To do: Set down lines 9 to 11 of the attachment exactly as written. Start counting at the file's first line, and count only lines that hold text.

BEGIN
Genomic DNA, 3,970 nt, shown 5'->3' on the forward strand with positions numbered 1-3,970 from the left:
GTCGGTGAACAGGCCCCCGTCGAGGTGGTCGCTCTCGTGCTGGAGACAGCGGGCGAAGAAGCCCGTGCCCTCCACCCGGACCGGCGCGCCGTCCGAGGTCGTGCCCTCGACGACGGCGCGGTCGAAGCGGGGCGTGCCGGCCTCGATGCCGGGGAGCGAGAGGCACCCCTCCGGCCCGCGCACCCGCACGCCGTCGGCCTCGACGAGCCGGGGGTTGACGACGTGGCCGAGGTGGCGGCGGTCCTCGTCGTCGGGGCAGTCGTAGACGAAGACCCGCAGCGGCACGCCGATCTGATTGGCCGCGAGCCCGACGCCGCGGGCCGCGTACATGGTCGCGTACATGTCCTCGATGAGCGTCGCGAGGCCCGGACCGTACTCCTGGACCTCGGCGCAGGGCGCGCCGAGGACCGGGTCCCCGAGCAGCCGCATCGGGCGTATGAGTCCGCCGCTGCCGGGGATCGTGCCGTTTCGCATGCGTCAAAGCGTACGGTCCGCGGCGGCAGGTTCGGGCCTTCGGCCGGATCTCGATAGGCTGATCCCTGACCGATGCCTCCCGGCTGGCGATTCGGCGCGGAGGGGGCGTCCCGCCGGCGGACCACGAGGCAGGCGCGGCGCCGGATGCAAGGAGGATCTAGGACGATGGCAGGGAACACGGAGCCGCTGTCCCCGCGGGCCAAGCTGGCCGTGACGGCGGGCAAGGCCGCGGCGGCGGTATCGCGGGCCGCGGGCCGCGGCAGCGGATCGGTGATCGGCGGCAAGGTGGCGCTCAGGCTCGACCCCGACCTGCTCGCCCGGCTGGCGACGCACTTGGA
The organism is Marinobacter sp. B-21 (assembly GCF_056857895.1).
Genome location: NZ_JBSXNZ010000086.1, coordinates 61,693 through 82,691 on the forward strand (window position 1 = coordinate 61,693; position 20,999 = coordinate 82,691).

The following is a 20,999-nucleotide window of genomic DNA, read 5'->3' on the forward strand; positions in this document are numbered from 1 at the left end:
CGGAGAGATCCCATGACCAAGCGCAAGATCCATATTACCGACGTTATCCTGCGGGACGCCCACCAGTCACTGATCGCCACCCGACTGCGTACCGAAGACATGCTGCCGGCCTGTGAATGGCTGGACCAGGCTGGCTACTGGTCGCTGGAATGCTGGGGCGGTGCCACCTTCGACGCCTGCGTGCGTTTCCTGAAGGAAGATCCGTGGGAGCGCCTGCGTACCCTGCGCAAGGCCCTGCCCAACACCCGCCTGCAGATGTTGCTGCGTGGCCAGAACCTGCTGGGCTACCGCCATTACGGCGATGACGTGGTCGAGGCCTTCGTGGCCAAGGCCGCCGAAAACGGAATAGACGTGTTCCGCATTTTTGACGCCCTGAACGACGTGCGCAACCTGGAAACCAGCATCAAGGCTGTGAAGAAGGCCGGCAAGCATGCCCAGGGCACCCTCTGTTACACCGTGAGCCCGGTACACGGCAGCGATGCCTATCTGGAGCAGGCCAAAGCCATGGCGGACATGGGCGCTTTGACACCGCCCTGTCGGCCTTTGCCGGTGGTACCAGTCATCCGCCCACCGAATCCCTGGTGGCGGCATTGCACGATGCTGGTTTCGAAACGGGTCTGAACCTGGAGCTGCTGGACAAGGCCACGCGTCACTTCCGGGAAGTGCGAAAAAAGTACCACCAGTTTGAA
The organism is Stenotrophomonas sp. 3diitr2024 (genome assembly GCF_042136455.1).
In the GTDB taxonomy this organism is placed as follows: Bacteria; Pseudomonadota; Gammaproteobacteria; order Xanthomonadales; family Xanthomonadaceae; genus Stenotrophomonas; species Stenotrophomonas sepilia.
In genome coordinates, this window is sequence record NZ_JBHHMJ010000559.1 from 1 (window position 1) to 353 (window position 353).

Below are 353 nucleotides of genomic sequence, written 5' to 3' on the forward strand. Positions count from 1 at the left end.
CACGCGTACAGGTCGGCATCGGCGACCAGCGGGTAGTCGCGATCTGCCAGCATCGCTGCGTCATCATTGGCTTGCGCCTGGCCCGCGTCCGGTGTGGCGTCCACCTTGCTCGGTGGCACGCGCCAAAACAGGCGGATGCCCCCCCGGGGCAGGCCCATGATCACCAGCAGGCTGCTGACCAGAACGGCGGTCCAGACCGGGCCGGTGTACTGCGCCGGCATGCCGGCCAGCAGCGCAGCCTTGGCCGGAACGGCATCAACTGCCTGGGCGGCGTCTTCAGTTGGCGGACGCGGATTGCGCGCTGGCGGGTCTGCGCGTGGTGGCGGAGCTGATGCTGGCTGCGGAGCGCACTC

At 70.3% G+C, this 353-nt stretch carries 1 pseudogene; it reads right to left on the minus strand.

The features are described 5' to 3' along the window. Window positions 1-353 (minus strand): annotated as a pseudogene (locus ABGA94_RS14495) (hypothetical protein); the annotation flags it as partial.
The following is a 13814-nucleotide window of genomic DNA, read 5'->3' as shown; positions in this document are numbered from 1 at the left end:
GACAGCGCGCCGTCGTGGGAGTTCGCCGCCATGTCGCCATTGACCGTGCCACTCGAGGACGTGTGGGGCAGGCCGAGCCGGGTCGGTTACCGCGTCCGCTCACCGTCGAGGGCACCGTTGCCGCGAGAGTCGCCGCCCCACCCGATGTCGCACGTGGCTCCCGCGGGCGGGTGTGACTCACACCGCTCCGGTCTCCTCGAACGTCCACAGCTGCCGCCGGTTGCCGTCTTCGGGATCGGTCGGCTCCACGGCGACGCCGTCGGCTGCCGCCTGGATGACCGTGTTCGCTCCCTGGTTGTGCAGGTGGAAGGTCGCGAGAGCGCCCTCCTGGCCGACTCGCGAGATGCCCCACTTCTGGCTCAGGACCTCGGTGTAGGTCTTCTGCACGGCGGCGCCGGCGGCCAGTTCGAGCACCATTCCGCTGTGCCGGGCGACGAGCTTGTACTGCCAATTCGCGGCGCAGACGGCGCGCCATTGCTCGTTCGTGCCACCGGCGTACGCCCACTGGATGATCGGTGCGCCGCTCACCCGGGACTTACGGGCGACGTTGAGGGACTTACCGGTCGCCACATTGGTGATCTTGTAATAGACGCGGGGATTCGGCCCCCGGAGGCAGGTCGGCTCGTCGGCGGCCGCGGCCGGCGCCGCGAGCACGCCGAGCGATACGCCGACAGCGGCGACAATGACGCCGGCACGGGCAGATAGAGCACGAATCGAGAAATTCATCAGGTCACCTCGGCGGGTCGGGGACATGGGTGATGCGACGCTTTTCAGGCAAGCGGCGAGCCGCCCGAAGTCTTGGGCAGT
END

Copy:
In genome coordinates, this window is sequence record NZ_JBHHMJ010000559.1 from 1 (window position 1) to 353 (window position 353).

Below are 353 nucleotides of genomic sequence, written 5' to 3' on the forward strand. Positions count from 1 at the left end.
CACGCGTACAGGTCGGCATCGGCGACCAGCGGGTAGTCGCGATCTGCCAGCATCGCTGCGTCATCATTGGCTTGCGCCTGGCCCGCGTCCGGTGTGGCGTCCACCTTGCTCGGTGGCACGCGCCAAAACAGGCGGATGCCCCCCCGGGGCAGGCCCATGATCACCAGCAGGCTGCTGACCAGAACGGCGGTCCAGACCGGGCCGGTGTACTGCGCCGGCATGCCGGCCAGCAGCGCAGCCTTGGCCGGAACGGCATCAACTGCCTGGGCGGCGTCTTCAGTTGGCGGACGCGGATTGCGCGCTGGCGGGTCTGCGCGTGGTGGCGGAGCTGATGCTGGCTGCGGAGCGCACTC